Alexander Andersson is working on the instrument for what will be the world’s largest optical telescope. Find out about his ground-breaking work at STFC’s UK Astronomy Technology Centre in Edinburgh…
Alex is in his 3rd year of an integrated Masters in Physics at the University of Manchester. He came to STFC’s UK Astronomy Technology Centre (UK ATC) to work with Instrument Scientist, Dr Oscar Gonzalez, on what will be the ‘biggest eye on the sky’ – the Extremely Large Telescope, currently under construction in Chile.
UK ATC has a leading role within the consortium that is designing and building HARMONI, one of the first-light instruments on the ELT.
Here Alex shares with us how he’s helping to develop one of the key science cases of this world class instrument for the world’s largest optical telescope.
Alex, tell us a little bit about the project?
“I’ve been tasked with evaluating how the team expect HARMONI to perform in a particular science case – looking at resolving stellar populations in the large elliptical galaxy, Centaurus A, which can be found in the constellation Centaurus in the southern hemisphere’s sky.
“With the current tech, we can only resolve individual stars in local galaxies and dwarf galaxies. Once HARMONI is running on the ELT we will be able to see at a high level of detail much, much further – about 12-13 million light years away. Looking at Centaurus A is of particular interest as there are no nearer galaxies of its kind for us to study.
“My work will help the HARMONI team to maximise observations from the ELT, which is very exciting.”
That sounds like a great challenge, can you share with us what you are doing?
“Essentially I will create a simulated star field – so that we can test what HARMONI will enable the ELT to see, compared to what is actually there.
“To do this I will work with data cubes – these are a bit like creating a graph, where you would plot values – but in 3D! Data cubes let us capture lots of different information about a celestial object, for example its position in the sky, its wavelength, speed that it’s moving etc. I will then feed those values into a simulation model – we use the HSIM program (which is a simulation program developed for HARMONI).
“The data that comes out of the simulation model can then help us to optimise the performance of the instrument and calibrate its settings, depending on things like: the atmospheric condition (‘seeing‘); the instrument’s correction for the atmospheric turbulence; how long the observing run is; what wavelength range to use etc. to ensure that what comes out of the telescope is able to give as much insight into our Universe as possible.”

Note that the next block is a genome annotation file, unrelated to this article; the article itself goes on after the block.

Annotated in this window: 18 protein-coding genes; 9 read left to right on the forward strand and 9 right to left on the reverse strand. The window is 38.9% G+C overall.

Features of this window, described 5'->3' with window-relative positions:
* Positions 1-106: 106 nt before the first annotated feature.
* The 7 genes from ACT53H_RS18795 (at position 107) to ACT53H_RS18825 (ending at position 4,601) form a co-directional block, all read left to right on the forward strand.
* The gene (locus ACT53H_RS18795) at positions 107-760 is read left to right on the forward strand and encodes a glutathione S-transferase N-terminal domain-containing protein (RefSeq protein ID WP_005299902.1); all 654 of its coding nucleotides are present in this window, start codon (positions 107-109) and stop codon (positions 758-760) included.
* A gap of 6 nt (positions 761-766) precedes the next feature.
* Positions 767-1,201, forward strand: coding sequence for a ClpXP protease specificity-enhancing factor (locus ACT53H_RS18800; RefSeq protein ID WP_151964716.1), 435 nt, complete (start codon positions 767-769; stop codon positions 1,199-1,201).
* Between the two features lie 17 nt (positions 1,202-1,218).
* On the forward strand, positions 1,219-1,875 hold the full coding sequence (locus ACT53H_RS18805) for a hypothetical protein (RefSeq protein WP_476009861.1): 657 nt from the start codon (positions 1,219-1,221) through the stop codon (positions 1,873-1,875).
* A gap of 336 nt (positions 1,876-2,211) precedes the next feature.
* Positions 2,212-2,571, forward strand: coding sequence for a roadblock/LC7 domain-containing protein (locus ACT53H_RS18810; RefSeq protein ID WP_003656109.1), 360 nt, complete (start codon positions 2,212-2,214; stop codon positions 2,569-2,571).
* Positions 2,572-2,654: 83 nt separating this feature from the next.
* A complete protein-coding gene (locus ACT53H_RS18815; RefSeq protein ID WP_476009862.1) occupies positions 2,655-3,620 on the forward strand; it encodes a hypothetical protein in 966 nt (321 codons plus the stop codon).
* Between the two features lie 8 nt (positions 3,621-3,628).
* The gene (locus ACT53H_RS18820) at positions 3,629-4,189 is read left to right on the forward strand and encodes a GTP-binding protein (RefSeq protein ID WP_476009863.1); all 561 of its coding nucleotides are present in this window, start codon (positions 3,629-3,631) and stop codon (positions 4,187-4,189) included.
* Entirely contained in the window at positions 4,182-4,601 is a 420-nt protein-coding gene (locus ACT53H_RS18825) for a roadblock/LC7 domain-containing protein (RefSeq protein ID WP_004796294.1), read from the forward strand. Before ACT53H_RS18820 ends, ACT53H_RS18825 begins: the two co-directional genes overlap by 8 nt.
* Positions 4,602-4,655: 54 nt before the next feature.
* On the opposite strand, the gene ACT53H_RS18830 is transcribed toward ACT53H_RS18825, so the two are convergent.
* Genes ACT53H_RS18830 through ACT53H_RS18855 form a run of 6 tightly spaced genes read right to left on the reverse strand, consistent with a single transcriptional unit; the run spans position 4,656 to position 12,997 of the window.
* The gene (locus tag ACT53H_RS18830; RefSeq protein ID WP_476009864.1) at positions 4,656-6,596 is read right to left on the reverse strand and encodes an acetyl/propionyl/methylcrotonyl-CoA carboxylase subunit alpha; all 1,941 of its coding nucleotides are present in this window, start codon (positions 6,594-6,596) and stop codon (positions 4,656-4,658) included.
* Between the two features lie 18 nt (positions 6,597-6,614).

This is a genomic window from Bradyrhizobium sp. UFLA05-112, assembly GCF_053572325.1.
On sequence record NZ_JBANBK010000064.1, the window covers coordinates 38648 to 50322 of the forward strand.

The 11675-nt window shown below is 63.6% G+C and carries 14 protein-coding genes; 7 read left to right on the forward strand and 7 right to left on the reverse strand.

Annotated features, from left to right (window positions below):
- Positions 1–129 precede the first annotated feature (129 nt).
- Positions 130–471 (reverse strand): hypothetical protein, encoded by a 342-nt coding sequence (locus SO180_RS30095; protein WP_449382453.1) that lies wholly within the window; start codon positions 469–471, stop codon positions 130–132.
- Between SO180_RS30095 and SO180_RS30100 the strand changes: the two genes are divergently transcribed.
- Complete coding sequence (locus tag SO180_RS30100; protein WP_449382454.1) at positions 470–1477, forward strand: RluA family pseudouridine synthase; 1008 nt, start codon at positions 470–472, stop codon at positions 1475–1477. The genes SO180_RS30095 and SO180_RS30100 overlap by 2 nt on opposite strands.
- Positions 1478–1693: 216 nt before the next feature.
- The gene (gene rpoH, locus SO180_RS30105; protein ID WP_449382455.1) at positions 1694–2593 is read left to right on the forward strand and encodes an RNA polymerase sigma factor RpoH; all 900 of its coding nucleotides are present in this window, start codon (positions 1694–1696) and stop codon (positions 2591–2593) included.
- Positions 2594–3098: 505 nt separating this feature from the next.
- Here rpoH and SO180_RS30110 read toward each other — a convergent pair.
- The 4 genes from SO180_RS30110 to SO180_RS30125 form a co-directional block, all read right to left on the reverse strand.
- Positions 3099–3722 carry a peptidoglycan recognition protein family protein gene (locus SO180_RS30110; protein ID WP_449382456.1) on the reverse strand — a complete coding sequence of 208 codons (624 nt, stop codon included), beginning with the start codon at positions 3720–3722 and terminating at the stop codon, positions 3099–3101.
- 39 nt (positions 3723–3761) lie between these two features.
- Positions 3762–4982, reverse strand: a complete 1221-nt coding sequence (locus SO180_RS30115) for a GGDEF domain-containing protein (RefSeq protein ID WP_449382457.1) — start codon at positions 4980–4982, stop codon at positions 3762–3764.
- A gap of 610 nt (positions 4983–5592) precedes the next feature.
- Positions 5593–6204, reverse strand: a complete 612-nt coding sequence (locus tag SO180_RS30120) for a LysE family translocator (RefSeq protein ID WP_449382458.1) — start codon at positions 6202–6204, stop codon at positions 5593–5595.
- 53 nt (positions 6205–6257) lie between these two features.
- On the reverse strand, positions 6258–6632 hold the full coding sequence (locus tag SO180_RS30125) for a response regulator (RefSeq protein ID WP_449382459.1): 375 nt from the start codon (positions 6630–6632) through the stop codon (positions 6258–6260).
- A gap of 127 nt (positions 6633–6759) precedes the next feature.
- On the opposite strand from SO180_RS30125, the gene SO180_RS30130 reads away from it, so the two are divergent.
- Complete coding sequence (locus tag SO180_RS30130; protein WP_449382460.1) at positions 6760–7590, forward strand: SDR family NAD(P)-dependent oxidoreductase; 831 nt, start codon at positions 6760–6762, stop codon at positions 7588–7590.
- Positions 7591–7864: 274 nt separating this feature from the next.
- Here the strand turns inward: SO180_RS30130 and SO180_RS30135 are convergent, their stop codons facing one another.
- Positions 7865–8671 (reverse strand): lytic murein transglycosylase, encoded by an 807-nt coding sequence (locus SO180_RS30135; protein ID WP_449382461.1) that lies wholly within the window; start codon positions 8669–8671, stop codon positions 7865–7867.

What have you learned so far, in your time here at UK ATC?
“From the simulations I've run so far, the ELT is going to be truly revolutionary. In one night of observations, using standard atmospheric conditions and laser tomography adaptive optics, it could be possible to resolve the spectra of hundreds of individual stars in Centaurus A in a single pointing. This is a significant improvement on the current suite of instrument capabilities, which today, can only perform this type of studies in our own galaxy or local dwarf galaxies.”
Has this been a valuable experience for you?
“This is not stuff that we get taught at undergraduate level and so I am really excited to be learning and gaining an understanding of how an instrument like HARMONI works; how the world’s most advanced telescope on land – the ELT – will work; and how all the systems integrate to enable astronomers to see in more detail than has ever been possible to see before. And to have had a role in addressing some of the challenges of resolving stellar populations at these mind-blowing distances is just great.”
What’s next for you?
“This is a good opportunity for me to test whether I actually enjoy astronomy research. Next year I will finish my Masters portion of my degree – which, since I’m based very close to Jodrell Bank, the head office for the Square Kilometre Array (SKA), the world’s largest radio telescope, my Masters project will most likely focus on radio astronomy. Then, seeing as I’m loving my time here, I’m definitely considering a PhD in some form of astronomy!
“I’m also open, at the moment too, to perhaps a career in software engineering as well as educational science outreach and teaching. There are lots of options to consider, and I’m excited to explore what I like best.”
Last updated: 12 September 2019